My Journey to the Syllabic Poem

This past Friday, sitting on the bed in my grandmother’s spare bedroom, I started to draft a poem about communication between me and my father; the lack thereof. I knew I had a few good ideas, but I couldn’t get the pieces to fit together as if I had the pieces from two similar puzzle boxes combined into one. After a few hours of drafting, and several futile cups of coffee, I stowed the work into my overnight bag and went to sleep.

Today we went over the poem that focuses on syllables. Our homework? Write a poem with a minimum of fourteen lines that has some kind of syllable structure. Dismissing, Marianne Moore’s The Paper Nautilus, I decided to use a set of syllables that I was more familiar with: the tanka. The tank is a type of classical Japanese verse in the waka variety, particularly using the syllables 5, 7, 5, 7, 7.

But should I just keep going back to what I’m familiar with? If not the tanka, what syllabic structure? After having accidentally dropped a plate of assorted fruits upside down, it hits me—what if I turn the tanka upside down? I use my draft from the weekend and things begin to fall into place. I suddenly realize that one of the up-sides to syllabic poems is that it can give you a frame in which to work. I was abruptly able to throw out unnecessary connective tissues and build my anti-tanka. Here is a taste:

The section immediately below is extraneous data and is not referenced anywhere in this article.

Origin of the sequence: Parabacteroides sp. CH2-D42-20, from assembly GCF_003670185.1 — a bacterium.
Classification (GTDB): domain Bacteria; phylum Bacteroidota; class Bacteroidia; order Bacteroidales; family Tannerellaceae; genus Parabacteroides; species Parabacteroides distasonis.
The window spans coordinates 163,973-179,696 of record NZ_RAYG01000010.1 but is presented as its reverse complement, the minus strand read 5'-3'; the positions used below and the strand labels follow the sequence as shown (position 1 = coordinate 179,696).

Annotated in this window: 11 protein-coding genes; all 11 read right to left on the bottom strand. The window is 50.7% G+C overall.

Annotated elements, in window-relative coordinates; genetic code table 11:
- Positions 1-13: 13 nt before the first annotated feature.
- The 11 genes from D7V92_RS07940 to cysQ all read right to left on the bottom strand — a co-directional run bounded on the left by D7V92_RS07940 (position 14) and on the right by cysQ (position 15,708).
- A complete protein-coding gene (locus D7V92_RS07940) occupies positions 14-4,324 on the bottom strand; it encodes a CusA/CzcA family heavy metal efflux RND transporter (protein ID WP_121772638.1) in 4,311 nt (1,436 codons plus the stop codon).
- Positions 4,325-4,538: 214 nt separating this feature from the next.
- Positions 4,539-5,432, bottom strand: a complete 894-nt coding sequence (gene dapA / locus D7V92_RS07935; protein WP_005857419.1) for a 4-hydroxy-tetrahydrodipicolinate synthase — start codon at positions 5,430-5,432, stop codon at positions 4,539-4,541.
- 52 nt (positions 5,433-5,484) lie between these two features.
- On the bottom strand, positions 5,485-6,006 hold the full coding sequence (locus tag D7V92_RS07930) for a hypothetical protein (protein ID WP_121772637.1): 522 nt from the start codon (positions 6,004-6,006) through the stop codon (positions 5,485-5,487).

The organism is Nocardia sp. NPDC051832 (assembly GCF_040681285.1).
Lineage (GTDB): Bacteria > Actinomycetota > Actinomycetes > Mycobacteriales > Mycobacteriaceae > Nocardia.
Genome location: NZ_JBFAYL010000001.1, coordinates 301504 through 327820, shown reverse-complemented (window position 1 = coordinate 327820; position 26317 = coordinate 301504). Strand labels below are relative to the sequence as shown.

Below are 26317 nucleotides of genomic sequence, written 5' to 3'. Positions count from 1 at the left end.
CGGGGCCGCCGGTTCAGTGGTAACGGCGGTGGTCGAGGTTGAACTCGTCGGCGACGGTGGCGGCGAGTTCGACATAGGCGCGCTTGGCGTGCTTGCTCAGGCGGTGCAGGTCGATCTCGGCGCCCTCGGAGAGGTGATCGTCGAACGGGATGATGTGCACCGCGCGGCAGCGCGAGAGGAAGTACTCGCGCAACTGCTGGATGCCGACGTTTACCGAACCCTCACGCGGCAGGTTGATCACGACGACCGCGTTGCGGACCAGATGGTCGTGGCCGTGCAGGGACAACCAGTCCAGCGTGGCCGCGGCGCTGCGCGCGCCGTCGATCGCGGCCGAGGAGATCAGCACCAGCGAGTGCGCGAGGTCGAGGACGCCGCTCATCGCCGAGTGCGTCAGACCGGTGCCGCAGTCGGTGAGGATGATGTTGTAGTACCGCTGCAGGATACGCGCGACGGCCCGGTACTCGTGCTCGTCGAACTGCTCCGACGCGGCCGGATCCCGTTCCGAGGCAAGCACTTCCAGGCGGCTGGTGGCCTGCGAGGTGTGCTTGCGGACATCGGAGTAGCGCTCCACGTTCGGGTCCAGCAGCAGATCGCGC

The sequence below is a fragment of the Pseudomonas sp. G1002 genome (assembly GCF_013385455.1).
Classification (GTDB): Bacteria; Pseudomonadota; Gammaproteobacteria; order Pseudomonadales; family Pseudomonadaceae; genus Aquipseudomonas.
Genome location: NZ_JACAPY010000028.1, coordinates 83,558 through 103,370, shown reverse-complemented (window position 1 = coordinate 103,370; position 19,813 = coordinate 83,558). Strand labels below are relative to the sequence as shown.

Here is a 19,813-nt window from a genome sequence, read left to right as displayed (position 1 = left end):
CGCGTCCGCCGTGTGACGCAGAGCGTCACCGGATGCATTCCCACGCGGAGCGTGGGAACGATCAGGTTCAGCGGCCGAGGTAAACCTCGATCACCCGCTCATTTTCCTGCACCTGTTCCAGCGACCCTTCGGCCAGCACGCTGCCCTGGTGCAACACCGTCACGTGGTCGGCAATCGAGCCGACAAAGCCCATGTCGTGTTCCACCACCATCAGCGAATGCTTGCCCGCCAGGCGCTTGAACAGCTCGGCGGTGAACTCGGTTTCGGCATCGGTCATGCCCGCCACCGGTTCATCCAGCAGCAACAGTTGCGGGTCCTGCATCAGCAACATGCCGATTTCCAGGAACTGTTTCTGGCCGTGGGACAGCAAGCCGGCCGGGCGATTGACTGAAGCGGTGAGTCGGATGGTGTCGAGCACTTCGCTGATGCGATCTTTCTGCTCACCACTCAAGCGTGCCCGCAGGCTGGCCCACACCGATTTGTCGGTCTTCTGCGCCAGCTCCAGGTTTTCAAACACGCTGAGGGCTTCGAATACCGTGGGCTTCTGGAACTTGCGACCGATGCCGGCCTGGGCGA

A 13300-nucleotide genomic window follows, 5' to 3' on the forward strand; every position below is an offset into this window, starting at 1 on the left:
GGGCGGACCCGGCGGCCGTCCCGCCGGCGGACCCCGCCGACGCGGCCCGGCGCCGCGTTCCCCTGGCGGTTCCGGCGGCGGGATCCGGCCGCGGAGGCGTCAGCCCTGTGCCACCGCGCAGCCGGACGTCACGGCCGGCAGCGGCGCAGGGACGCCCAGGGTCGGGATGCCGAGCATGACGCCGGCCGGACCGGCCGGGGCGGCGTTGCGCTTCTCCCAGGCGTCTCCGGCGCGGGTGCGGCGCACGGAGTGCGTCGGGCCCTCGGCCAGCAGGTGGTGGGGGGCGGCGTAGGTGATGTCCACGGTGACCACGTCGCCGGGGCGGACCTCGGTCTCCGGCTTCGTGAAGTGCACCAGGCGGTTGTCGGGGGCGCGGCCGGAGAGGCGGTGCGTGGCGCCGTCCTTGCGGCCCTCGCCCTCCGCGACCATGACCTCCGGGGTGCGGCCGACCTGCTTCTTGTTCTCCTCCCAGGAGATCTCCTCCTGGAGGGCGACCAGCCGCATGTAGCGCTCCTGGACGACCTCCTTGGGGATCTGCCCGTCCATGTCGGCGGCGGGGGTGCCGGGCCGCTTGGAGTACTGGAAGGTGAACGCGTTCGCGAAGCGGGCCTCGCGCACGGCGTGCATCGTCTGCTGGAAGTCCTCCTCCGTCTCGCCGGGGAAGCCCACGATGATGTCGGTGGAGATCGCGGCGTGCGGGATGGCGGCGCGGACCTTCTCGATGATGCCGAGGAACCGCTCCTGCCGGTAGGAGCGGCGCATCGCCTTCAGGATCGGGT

Me and dad stand opposite

each other on the brick porch

like two phonographs,

blaring through metallic horns—

all mouth and no ears.

Note that I was unable to get wordpress to allow me to get rid of all the space between the lines of the above which is actually a stanza.

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About evinhughes

I am a graduate of Georgia Southern University located in Statesboro Georgia. I have a bachelors degree in Information Technology and a bachelors in Writing and Linguistics.
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3 Responses to My Journey to the Syllabic Poem

  1. opel gm
    Thanks for your contribution and I will use it for my college research that I am doing for this website.

  2. I just happened to findcome across your sit and this write up My Journey to the Syllabic Poem | evinhughes. The information you give kind of makes me think. Thanks for sharing.

  3. emmabolden says:

    I absolutely love this. Teacher note: if you want to get rid of the spaces, hit shift and enter at the same time. I’m passing on this knowledge because it took me so long to learn it myself!

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